The mixed 2 × 2 × 6 ANOVA, for response times revealed no main effect for the psychopathic traits group (p = .45) or alexithymic group (p = .13) and no interaction between the psychopathic and alexithymic groups (p = .79). There was only a significant effect for emotion F (4.01, 424.45) = 28.59, p < .001, η²= 0.21. Participants were faster identifying emotions in the following order: happy (M = 1352.23, SE = 57.44), neutral (M = 1758.32, SE = 79.46), sad (M = 2068.04, SE = 128.65), angry (M = 2400.99, SE = 107.43), painful (M = 2548.57, SE = 143.47) and were slower for fearful (M = 2677.85, SE = 118.00) facial expressions (Fig. 2). Bonferroni post hoc comparisons indicated that participants were significantly faster at identifying happy expressions compared to all other expressions (ps < 0.05). Participants were faster at identifying neutral facial expressions compared to angry, fearful, painful facial expressions but not when compared to sad facial expressions. Participants were faster at identifying sad facial expressions compared to fearful but not angry or painful. No other differences in reaction times were significant. No other interactions were identified (ps > 0.05).

Fig. 2
figure 2

Reaction times for the different facial expressions. Note. Error bars show 95% confidence intervals

Discussion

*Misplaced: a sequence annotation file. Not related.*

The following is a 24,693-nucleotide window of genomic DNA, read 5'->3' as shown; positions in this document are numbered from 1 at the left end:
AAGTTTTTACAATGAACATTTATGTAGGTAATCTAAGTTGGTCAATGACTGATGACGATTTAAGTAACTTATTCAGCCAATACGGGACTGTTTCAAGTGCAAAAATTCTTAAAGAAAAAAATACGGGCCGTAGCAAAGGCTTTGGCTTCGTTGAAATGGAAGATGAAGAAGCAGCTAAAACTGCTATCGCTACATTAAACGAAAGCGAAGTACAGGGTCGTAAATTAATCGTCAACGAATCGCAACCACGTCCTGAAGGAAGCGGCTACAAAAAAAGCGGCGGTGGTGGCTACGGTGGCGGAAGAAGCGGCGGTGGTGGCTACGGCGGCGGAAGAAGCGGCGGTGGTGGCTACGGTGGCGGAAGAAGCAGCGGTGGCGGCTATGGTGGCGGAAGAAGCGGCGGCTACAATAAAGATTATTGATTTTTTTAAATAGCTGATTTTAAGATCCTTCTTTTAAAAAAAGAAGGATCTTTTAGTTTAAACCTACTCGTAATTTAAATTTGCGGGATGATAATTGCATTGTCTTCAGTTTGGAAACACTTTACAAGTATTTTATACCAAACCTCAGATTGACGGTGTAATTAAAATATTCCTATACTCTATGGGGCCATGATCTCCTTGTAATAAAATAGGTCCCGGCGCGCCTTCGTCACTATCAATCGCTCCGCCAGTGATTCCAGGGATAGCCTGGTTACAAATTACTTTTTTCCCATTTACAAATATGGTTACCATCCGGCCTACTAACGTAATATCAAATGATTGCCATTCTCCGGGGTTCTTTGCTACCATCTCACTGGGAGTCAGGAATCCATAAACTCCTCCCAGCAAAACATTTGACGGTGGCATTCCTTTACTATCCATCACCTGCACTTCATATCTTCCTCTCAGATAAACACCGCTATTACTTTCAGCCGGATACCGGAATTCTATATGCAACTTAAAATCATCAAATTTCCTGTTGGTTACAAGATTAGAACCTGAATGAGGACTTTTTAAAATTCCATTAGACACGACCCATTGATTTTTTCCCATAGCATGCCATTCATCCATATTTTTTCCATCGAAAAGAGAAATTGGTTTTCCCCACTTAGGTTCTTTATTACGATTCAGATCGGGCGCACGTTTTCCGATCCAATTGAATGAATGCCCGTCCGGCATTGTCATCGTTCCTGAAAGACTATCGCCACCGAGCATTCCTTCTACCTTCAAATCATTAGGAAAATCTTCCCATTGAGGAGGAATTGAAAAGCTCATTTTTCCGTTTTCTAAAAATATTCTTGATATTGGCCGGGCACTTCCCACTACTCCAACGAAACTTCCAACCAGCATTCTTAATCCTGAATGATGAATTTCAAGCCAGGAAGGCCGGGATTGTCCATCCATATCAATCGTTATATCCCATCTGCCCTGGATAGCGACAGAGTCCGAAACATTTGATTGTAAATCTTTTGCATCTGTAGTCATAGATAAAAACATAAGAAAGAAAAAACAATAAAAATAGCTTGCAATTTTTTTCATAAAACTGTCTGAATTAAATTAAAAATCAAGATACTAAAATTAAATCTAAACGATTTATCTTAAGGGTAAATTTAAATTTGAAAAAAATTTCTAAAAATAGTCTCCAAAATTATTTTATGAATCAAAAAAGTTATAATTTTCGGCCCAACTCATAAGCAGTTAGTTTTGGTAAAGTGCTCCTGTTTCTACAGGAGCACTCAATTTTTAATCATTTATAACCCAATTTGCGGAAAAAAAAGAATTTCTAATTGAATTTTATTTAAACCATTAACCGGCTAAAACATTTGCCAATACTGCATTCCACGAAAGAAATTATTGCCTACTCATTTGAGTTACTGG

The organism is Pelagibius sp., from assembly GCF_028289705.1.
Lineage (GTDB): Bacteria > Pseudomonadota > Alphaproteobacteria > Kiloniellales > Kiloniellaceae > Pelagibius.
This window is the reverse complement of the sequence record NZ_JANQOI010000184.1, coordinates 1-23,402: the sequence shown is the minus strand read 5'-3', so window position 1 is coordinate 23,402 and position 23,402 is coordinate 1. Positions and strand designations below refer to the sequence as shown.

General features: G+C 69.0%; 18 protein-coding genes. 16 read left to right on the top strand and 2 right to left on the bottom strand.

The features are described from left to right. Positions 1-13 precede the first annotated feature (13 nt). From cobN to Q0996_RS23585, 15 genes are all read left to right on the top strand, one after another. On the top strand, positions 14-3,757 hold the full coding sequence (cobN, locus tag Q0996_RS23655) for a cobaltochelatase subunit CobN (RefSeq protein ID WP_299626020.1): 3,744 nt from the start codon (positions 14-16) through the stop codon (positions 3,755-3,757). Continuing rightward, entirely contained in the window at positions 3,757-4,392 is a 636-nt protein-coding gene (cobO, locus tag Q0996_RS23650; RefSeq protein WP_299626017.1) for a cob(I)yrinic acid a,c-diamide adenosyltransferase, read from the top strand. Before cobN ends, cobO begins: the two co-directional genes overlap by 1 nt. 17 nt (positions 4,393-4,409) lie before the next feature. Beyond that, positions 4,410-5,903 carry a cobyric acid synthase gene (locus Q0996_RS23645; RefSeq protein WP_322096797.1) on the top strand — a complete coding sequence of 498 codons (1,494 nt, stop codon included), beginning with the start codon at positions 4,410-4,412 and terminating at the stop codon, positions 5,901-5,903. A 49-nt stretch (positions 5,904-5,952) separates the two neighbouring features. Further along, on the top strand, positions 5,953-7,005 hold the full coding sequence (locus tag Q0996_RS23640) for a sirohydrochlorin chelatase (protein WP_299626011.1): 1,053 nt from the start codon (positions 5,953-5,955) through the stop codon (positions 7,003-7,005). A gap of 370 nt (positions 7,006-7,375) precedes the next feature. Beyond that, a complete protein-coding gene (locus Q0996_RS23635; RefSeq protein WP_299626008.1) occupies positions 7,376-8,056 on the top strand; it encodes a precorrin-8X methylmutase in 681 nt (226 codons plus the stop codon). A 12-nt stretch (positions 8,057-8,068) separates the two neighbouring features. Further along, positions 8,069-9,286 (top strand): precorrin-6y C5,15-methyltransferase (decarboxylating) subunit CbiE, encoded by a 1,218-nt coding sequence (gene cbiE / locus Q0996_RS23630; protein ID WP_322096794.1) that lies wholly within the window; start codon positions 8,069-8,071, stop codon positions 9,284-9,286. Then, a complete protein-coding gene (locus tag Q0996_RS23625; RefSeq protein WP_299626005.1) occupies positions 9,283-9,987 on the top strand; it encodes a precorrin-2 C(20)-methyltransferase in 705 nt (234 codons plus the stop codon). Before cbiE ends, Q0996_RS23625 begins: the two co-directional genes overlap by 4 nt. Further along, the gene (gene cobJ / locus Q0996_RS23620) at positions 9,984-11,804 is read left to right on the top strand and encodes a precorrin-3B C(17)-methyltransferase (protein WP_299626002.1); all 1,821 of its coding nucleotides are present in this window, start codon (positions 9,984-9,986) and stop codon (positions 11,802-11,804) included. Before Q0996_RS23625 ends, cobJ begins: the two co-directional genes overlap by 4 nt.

The aim of the present study was to investigate facial emotion recognition performance in individuals with different levels of psychopathic and alexithymic traits. It was hypothesized that the groups with higher levels of alexithymic and psychopathic traits would show worse performance on the task assessing facial affect recognition, reflecting deficits in empathy. The high psychopathic traits group was expected to perform worse in the recognition of distressing facial expressions (e.g., fearful, sad and painful) more specifically, while a more generalized deficit (across all emotions) was expected for individuals with high alexithymic traits. Findings revealed that individuals with higher psychopathic traits showed lower accuracy rates across all emotions not just distressing ones, compared to the control group (who were low in psychopathic traits) reflecting a more generalized deficit. This deficit applied to accuracy but not speed of emotional processing of facial expressions. Contrary to expectations, individuals with high alexithymic traits did not show any deficits, not when examining accuracy nor when examining response time.